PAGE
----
Hit the Road


A family embarks on a perilous road trip in Panah Pahani’s assured, darkly comic debut.

Nothing says Iranian New Wave like cramped road trips, mesmerising wide shots, long takes, a leisurely pace, child actors and deceptively low narrative stakes that escalate into much more complicated conundrums. While containing all the ingredients mentioned above, Panah Panahi’s beautifully-crafted debut feature is compositionally robust, with phenomenal camerawork, grading and blocking to boot.

The film’s political agenda and overall critique of the predicaments of Iranian society and politics remain elusive enough as to be able to circumvent the stringent auspices of government censors. In this affecting film, Panahi’s use of dramatic space firmly places him within the movement that his father – the great Jafar Panahi – is revered for. The stylistic and narrative influence of his father, as well as his mentor Abbas Kiarostami, are both palpable.

Hit the Road opens in media res and keeps its impetus ambiguous throughout. We follow a family driving down a long desert highway with nostalgic ’70s-era Iranian pop music providing the soundtrack to their journey. We learn that they have sold their home and have left everything behind – all except their ailing dog Jessie, who joins them on the trip. Their journey is set to culminate in an attempt to smuggle their eldest son, Farid (Amin Simiar), out of Iran.

The constantly upbeat younger son (Rayan Sarlak) remains completely oblivious to the situation, and exudes a manic energy that’s equal parts grating and delightful. At no point are we promised any resolution, or given any clear indication as to why this journey has to take place. We remain merely one step ahead of the naive younger son. All we have is a glimpse into a family on the precipice of something that’s underpinned by a lurking trepidation. We’re left to guess what that unseen something is, who these people are and where exactly they’re going.

Yet Panahi’s film aptly draws intimacy from meandering conversations and generates suspense from the seemingly mundane, while it maintains an aura of surreal whimsy through its constant recourse to irreverent humour. To retain the secrets of the plot and make the film experience as compelling as possible, Panahi deftly oscillates between sardonic humour and engrossing tragedy, successfully eluding any narrative frustration.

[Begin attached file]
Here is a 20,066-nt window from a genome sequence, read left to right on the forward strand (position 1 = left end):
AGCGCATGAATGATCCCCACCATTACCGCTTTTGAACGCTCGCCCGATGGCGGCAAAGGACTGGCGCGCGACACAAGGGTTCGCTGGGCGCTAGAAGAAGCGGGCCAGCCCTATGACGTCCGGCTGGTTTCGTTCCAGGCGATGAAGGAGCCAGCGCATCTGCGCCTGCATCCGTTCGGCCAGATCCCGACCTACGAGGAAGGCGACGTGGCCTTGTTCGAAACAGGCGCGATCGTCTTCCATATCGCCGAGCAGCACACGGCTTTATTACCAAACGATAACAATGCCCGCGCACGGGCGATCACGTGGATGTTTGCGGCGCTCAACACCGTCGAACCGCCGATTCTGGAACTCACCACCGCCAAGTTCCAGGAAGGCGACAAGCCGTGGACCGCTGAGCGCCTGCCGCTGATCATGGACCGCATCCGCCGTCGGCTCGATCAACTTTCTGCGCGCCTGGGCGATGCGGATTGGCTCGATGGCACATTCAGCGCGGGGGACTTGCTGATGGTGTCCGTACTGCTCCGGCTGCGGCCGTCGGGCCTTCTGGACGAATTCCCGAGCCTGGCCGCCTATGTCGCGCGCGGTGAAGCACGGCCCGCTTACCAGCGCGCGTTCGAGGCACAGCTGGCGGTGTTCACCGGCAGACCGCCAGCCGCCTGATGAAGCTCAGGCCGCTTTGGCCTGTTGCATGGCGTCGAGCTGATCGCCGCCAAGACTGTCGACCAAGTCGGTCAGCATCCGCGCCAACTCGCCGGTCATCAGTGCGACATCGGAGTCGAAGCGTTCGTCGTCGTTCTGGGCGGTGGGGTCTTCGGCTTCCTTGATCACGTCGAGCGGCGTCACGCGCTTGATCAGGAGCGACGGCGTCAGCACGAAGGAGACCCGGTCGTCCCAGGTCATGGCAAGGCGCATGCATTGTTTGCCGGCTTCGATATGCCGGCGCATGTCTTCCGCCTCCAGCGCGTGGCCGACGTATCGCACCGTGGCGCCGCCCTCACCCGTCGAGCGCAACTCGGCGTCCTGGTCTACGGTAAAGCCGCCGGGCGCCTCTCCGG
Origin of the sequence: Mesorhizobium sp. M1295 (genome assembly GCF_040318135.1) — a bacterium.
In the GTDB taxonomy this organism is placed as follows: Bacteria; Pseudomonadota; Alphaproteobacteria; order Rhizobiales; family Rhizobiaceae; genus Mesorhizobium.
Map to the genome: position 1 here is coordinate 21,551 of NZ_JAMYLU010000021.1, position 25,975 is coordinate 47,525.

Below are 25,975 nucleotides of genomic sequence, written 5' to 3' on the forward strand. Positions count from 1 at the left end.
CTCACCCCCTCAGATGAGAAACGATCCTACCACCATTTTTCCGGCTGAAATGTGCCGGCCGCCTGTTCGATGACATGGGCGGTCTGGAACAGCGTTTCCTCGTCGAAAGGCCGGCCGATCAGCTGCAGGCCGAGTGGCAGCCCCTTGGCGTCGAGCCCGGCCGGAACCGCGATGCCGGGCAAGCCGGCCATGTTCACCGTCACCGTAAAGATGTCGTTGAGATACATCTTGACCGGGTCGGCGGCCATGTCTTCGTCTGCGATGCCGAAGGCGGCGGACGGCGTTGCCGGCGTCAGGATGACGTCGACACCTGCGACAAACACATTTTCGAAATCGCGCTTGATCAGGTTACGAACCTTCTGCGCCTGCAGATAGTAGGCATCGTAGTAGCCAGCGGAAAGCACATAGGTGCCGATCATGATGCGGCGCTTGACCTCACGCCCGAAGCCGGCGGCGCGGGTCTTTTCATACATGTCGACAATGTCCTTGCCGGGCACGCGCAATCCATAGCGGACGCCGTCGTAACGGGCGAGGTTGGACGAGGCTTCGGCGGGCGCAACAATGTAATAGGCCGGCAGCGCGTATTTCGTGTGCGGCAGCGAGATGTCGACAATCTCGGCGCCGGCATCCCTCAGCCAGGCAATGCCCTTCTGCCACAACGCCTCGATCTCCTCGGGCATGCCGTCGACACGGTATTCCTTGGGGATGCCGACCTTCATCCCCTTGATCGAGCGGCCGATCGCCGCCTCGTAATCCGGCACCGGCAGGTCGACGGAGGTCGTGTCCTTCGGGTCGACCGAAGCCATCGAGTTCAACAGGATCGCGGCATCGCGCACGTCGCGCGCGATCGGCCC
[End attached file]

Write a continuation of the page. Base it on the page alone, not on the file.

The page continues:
The film’s tender emotional core is its greatest asset, which is enhanced by inventive tonal shifts and complemented by incredibly fleshed-out characters, a uniformly brilliant cast and naturalistic dialogue that keeps it from lurching into the terrain of sterile realism. Panahi even weaves in a heartfelt sequence of magical realism prompted by a (non-spoiler friendly) discussion on 2001: A Space Odyssey between the father (Hasan Majuni) and younger son, who are framed lying on the grass, which slowly transforms into a starry night’s sky.

Little White Lies is committed to championing great movies and the talented people who make them.

By becoming a member you can support our independent journalism and receive exclusive essays, prints, monthly film recommendations and more.

Published 26 Jul 2022

Iranian Cinema
Panah Panahi


Does Panahi Jr have something unique in store?


Wholly compelling and with dashes of Iranian New Wave lyricism. Plus a very excellent dog.

In Retrospect.

A big win for nepotism.

Articles You May Like

How the Mets stack up without Carlos Carrasco amid difficult August schedule
A League Of Their Own Season 1 Review: A Worthy Successor To The Beloved Film
Brad Pitt Says He’s Grateful Foundation Reached Settlement Over Katrina Homes
Barcelona vs. Rayo Vallecano live score, updates, highlights & lineups from La Liga 2022/23
House of the Dragon’s Steve Toussaint Received Racial Abuse Online After Casting Announcement

Leave a Reply

Your email address will not be published.